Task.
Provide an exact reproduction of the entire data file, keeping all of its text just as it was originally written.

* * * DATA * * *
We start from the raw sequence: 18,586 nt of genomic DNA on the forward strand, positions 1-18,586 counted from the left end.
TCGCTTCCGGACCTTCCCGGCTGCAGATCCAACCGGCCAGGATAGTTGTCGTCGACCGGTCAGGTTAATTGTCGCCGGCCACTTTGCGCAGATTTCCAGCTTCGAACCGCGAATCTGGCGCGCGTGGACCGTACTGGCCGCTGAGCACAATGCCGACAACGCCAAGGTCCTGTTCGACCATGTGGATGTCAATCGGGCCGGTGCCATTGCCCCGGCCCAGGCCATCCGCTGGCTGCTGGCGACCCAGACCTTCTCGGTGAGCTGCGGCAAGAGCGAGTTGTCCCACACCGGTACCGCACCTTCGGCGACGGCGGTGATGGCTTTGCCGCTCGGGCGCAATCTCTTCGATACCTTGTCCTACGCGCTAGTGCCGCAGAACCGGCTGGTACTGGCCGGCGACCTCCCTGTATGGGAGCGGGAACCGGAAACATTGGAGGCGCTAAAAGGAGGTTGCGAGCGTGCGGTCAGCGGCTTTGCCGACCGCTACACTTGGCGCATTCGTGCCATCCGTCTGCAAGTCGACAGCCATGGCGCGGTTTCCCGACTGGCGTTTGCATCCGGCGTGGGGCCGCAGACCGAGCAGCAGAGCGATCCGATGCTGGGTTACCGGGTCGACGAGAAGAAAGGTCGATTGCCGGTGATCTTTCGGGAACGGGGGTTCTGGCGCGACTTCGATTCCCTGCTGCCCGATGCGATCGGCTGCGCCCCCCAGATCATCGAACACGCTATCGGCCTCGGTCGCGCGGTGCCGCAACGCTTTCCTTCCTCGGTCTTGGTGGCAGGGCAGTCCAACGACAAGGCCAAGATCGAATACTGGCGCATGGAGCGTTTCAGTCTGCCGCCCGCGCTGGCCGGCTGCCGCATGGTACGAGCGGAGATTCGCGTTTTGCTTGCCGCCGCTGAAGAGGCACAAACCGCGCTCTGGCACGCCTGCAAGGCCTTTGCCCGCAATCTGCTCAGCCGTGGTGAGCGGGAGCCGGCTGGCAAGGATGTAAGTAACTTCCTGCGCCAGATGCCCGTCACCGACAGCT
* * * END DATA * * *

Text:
We start from the raw sequence: 18,586 nt of genomic DNA on the forward strand, positions 1-18,586 counted from the left end.
TCGCTTCCGGACCTTCCCGGCTGCAGATCCAACCGGCCAGGATAGTTGTCGTCGACCGGTCAGGTTAATTGTCGCCGGCCACTTTGCGCAGATTTCCAGCTTCGAACCGCGAATCTGGCGCGCGTGGACCGTACTGGCCGCTGAGCACAATGCCGACAACGCCAAGGTCCTGTTCGACCATGTGGATGTCAATCGGGCCGGTGCCATTGCCCCGGCCCAGGCCATCCGCTGGCTGCTGGCGACCCAGACCTTCTCGGTGAGCTGCGGCAAGAGCGAGTTGTCCCACACCGGTACCGCACCTTCGGCGACGGCGGTGATGGCTTTGCCGCTCGGGCGCAATCTCTTCGATACCTTGTCCTACGCGCTAGTGCCGCAGAACCGGCTGGTACTGGCCGGCGACCTCCCTGTATGGGAGCGGGAACCGGAAACATTGGAGGCGCTAAAAGGAGGTTGCGAGCGTGCGGTCAGCGGCTTTGCCGACCGCTACACTTGGCGCATTCGTGCCATCCGTCTGCAAGTCGACAGCCATGGCGCGGTTTCCCGACTGGCGTTTGCATCCGGCGTGGGGCCGCAGACCGAGCAGCAGAGCGATCCGATGCTGGGTTACCGGGTCGACGAGAAGAAAGGTCGATTGCCGGTGATCTTTCGGGAACGGGGGTTCTGGCGCGACTTCGATTCCCTGCTGCCCGATGCGATCGGCTGCGCCCCCCAGATCATCGAACACGCTATCGGCCTCGGTCGCGCGGTGCCGCAACGCTTTCCTTCCTCGGTCTTGGTGGCAGGGCAGTCCAACGACAAGGCCAAGATCGAATACTGGCGCATGGAGCGTTTCAGTCTGCCGCCCGCGCTGGCCGGCTGCCGCATGGTACGAGCGGAGATTCGCGTTTTGCTTGCCGCCGCTGAAGAGGCACAAACCGCGCTCTGGCACGCCTGCAAGGCCTTTGCCCGCAATCTGCTCAGCCGTGGTGAGCGGGAGCCGGCTGGCAAGGATGTAAGTAACTTCCTGCGCCAGATGCCCGTCACCGACAGCT